A friend of mine was just admitted to the traditional French cooking program I attended four years ago (read all about it here and here), and the good news got me thinking about a type of cookie we learned to make in class as we approached the holidays, called sablés diamant.
These “diamond cookies” are classic butter cookies that you form using my favorite technique, referred to in English as slice-and-bake, in which you shape the dough into a log and slice it into simple rounds. I remember being surprised to see this method taught as part of the official culinary repertoire, because I’ve always thought of it as a home-style shortcut (as opposed to spreading the dough and cutting it into shapes with a cookie cutter), and not one that’s particularly widespread in French households, either.
You will roll the log of dough in sugar before slicing, so that the edges of the finished cookies are prettily dotted with sugar crystals that sparkle like a hundred diamonds if you are blessed with a fervent imagination.
In any case, the true reason why it’s used for these sablés diamant is not so much to save time as to make the diamond thing happen: the recipe has you roll the log in sugar before slicing, so that the edges of the finished cookies are prettily dotted with sugar crystals that sparkle like a hundred diamonds if you are blessed with a fervent imagination.
In addition to the visual appeal, this produces an ideal texture, the cookie tender and crumbly, its flanks offering a distinctly crunchy note. I decided to use the same idea to make matcha* shortbread cookies.
I used confectioner’s sugar and ground almonds in the dough itself to make it extra smooth on the tongue, the better to highlight the contrast between center and rim. And I blended in a moderate dose of green tea powder: just enough to give the sablés a delicate grassy flavor without overpowering the round notes of butter and almond.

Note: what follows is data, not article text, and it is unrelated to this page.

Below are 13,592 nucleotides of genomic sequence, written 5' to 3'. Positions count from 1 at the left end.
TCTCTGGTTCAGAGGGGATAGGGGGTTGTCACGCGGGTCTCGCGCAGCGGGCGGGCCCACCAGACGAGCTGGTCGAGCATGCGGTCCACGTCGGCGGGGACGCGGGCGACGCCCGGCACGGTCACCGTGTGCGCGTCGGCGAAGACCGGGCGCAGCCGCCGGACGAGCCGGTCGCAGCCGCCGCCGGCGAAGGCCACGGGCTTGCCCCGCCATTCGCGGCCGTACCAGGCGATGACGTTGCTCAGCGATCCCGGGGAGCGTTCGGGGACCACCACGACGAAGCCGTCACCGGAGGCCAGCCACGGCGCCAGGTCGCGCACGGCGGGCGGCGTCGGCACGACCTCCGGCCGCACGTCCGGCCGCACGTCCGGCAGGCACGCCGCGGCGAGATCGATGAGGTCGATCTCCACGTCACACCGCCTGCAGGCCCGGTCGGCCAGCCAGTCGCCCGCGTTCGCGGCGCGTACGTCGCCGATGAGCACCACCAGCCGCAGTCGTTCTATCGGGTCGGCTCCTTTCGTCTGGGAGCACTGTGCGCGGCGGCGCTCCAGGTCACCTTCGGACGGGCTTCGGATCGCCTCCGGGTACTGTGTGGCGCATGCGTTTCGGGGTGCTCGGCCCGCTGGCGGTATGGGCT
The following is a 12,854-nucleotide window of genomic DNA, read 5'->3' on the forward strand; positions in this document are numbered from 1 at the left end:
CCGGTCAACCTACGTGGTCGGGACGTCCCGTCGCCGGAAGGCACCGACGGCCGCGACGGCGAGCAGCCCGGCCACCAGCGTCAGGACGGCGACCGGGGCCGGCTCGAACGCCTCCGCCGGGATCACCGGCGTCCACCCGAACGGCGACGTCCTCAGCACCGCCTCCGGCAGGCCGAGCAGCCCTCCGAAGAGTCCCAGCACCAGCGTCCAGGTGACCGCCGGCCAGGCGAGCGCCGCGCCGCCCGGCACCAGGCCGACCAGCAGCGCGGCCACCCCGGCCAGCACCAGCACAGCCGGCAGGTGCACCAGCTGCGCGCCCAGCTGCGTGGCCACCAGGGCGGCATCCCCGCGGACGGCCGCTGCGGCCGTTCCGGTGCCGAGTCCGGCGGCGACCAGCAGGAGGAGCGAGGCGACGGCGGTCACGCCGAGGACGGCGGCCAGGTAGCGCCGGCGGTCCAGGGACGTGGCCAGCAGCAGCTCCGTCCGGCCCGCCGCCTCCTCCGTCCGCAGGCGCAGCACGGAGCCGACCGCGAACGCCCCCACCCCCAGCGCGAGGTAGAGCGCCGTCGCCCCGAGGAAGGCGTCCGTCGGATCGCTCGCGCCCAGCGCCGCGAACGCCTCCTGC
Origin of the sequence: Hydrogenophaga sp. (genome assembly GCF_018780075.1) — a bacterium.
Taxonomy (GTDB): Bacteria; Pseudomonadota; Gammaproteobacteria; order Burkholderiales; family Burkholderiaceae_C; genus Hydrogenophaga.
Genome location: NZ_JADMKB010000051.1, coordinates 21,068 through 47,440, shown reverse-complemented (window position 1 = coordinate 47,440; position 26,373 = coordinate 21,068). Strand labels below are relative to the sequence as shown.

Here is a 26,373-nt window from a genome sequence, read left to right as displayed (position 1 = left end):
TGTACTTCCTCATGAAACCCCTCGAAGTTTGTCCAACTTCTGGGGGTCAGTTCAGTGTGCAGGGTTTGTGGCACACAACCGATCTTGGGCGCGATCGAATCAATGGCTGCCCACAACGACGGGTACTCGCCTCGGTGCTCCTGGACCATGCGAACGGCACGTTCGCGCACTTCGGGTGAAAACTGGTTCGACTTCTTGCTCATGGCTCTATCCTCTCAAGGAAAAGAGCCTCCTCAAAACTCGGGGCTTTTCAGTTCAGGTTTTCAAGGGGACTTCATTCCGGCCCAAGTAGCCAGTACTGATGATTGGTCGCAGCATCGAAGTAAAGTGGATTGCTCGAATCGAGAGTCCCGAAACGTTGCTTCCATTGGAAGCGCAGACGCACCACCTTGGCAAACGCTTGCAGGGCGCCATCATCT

* Matcha is a fine powder made by grinding green tea leaves; it can be purchased from Japanse grocery stores, and from good tea shops.
- 100 grams (7 tablespoons) good-quality butter, softened (I use semi-salted butter; if you use unsalted, add 1/4 teaspoon sea salt)
- 50 grams (6 tablespoons) confectioner's sugar
- 1 egg yolk (see note)
- 90 grams (3/4 cup) flour
- 40 grams (6 tablespoons) finely ground almonds (a.k.a. almond meal or poudre d'amande; look for it at natural food stores)
- 2 teaspoons matcha (green tea powder)
- 2 tablespoons sugar, preferably an unrefined cane sugar in coarse crystals, such as turbinado or demerara
- In a medium mixing-bowl, cream together the butter and confectioner's sugar with a spatula. Add the egg yolk and mix it in thoroughly.
- In another bowl, combine the flour, ground almonds, and matcha, and stir with a whisk to remove any lump. Add to the first bowl and stir it in until the mixture comes together to form a ball; don't overwork the dough. Roll it into a log with a circular or square section (see note), about 4-cm (1 1/2-inch) in width. Wrap in cling film and place in the freezer to firm up for 40 minutes (or in the fridge for 2 hours).
- Preheat the oven to 180° C (360° F) and line a baking sheet with parchment paper. Sprinkle the sugar on a plate and roll the log in it to coat on all sides, pressing it down a bit into the sugar if necessary. Using a sharp knife, cut the log into 1-cm (2/5-inch) slices and arrange on the prepared baking sheet; the cookies will spread just a touch.
- Slip into the oven and bake for 12 minutes, or until the cookies just begin to turn golden at the edges. Let rest for 5 minutes on the baking sheet before transferring to a rack to cool completely.
- You can freeze the unused egg white and save it until you have enough to make one of these recipes.
- To form a log with a square section, start by forming a regular log with a round section. Place it on a work surface, and press down on it with a small cutting-board to just flatten the top and bottom. Roll it by a quarter of a turn, and repeat to get two more flat sides.